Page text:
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Now the way dbms_output works is, that it writes into a buffer and the IDE reads that buffer AFTER the program unit that invoked dbms_output has completely finished...so no (not that I am aware off). This is perhaps also the reason why debugging is not done using dbms_output. There are other ways to look into what you are trying to display using the dbms_output package....
Execute your script as 'execute script' F5 command and it displays the results instantly on the script output console.
The debugger lets you inspect all the program's variables, so why would you need to use dmbs_output?
*** moderator action: question moved to SQL Developer space as it is not a specific SQL or PL/SQL question ***
In answer to your question...
DBMS_OUTPUT is not a method of displaying things in real-time. By using the PUT/PUT_LINE statements of the package you are putting data into the DBMS_OUTPUT buffer.
Whether that buffer is read or not depends on the client interface settings, that's why, in SQL*Plus you have to issue a "set serveroutput on" statement first to indicate you want SQL*Plus to obtain the contents of the buffer, and likewise in SQL Developer, PL/SQL Developer or TOAD etc. they have similar options for switching on the ability to read the buffer.
However, control is not returned to the interface until after the PL/SQL code (that is running on the server) has completed, so it is only upon completion of the code that the interface can query the contents of the buffer, obtain whatever has been put in there, and then render it to it's display.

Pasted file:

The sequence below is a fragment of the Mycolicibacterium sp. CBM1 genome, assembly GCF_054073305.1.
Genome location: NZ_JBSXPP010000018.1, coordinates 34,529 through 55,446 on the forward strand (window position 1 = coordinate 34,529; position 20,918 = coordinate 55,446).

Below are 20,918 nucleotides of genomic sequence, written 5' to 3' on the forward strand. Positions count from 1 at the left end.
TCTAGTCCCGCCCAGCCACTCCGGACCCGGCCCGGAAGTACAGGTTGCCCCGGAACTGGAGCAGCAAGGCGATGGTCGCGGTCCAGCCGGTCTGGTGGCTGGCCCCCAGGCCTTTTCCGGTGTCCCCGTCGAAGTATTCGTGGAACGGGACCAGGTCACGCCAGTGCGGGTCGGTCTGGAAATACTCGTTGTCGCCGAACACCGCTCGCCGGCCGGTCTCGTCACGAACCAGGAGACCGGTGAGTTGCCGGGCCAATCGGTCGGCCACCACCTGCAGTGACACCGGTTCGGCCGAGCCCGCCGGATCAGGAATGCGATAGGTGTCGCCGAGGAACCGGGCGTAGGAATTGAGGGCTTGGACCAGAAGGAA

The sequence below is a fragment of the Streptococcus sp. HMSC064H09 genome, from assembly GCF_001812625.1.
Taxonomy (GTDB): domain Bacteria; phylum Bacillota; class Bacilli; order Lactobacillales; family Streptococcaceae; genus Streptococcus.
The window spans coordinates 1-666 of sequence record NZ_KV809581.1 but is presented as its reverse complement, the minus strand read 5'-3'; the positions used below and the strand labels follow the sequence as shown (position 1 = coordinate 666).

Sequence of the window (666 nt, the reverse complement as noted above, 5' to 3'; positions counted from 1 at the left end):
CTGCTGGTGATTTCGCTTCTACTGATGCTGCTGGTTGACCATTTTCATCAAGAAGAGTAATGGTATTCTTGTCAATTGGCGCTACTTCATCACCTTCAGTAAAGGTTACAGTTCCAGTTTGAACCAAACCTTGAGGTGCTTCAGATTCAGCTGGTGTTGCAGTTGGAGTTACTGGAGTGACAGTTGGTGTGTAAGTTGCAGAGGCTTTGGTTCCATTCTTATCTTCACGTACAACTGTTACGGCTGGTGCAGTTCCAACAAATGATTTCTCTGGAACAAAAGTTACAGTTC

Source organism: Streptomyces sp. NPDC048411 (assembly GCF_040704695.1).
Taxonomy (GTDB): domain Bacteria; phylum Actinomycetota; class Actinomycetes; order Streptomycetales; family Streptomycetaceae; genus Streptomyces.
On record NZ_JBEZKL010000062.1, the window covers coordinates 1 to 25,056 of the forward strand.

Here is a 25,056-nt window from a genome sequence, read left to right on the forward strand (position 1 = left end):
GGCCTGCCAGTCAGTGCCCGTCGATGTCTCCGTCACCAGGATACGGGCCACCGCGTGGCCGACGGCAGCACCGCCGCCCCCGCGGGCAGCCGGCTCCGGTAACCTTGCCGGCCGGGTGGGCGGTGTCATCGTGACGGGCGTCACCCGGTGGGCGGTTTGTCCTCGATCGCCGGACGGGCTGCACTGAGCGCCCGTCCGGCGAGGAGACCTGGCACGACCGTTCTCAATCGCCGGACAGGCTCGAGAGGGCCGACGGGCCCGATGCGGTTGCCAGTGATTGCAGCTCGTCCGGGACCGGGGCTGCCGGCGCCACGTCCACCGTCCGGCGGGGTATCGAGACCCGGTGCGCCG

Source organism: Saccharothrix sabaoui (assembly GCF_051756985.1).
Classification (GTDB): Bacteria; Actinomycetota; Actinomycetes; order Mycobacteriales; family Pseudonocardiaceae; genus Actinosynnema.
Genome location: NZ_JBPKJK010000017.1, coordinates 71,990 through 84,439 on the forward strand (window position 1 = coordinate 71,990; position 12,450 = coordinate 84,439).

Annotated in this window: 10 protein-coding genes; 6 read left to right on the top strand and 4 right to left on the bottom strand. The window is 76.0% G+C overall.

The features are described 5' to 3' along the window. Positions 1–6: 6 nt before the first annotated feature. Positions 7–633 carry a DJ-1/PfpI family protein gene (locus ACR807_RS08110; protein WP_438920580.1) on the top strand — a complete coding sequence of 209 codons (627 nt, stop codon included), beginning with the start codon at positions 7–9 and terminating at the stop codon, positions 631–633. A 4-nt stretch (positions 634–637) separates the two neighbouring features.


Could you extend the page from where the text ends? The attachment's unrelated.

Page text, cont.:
If you want to see things running in real time either use the SQL Developer debugger tool that lets you inspect variables etc. as you debug, as Greg says, or write things out using an pragma autonomous_transaction procedure to a debugging table on the database, which can then be inspected from another session.
Thanks all for the help, as per your suggestions, I have managed to figure out a way.
PS: I know I can see the variables interactively but I wanted to see the text I am printing on the console as I am cooking a lot of sql statements that I am firing using execute immediate dynamically.
Get the idea out of your head that you are "printing on the console" using dbms_output. processes running on the server (e.g. SQL or PL/SQL) cannot print to any client console as they have no interface to either keyboard or screen. All dbms_output is doing is storing data in a buffer.
As for why you're firing lots of dynamic SQL using execute immediate, well, that's another issue.
Yeah I got your point, I understood the thing but I might have stumbled while writing my text, and as far as firing dynamic sql using execute immediateis concerned I guess Its working for me so I keep it as it is without much discussion on this part, thanks for helping.